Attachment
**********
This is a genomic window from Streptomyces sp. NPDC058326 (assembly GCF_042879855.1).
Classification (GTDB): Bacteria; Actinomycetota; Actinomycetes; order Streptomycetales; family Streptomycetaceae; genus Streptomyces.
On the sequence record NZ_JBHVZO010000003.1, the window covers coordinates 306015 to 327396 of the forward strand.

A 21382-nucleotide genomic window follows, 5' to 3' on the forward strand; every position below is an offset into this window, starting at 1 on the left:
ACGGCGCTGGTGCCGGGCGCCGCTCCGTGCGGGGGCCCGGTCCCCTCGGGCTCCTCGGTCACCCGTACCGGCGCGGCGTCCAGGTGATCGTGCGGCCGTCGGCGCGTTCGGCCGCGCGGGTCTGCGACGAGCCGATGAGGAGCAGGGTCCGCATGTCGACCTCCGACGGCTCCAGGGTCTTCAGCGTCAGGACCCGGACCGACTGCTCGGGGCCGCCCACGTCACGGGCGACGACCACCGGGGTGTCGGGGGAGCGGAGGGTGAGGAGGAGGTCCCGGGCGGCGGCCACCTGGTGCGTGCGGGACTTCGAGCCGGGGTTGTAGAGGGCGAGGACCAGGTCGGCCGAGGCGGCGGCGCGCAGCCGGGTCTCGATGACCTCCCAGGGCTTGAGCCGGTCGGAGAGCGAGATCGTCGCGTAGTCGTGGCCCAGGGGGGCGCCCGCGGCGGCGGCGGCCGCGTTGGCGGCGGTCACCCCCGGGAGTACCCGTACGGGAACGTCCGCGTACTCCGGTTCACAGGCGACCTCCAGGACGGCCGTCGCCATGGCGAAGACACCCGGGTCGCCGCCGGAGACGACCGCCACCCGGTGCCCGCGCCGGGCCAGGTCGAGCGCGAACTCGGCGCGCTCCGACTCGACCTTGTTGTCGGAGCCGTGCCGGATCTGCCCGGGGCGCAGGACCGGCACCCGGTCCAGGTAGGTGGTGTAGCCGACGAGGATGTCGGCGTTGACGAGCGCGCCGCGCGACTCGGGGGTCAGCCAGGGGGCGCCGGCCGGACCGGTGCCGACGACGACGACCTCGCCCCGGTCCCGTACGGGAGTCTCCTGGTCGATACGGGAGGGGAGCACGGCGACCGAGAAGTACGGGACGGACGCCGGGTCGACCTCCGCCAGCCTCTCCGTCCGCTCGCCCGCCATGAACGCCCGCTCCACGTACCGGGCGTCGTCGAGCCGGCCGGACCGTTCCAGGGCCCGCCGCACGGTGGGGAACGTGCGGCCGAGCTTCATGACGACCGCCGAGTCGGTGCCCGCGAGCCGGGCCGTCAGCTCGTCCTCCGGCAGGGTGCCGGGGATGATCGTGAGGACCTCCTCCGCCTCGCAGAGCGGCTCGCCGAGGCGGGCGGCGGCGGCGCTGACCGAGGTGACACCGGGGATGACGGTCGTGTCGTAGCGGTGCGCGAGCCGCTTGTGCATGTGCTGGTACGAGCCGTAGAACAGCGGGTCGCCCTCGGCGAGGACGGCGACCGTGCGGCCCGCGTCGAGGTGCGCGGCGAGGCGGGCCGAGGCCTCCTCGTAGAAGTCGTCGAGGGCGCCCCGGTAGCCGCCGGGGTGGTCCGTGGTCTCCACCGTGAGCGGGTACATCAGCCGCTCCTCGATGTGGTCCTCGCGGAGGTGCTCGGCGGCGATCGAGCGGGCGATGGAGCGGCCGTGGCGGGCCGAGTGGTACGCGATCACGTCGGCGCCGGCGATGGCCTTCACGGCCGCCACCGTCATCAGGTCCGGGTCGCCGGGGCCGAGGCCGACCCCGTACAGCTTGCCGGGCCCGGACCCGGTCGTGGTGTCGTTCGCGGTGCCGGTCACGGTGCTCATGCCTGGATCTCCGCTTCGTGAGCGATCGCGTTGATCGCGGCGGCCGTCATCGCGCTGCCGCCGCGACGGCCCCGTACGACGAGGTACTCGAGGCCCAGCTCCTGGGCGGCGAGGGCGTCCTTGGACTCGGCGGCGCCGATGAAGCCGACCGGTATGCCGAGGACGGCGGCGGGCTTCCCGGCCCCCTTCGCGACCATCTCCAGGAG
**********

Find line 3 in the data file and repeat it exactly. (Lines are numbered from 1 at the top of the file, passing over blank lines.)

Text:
On the sequence record NZ_JBHVZO010000003.1, the window covers coordinates 306015 to 327396 of the forward strand.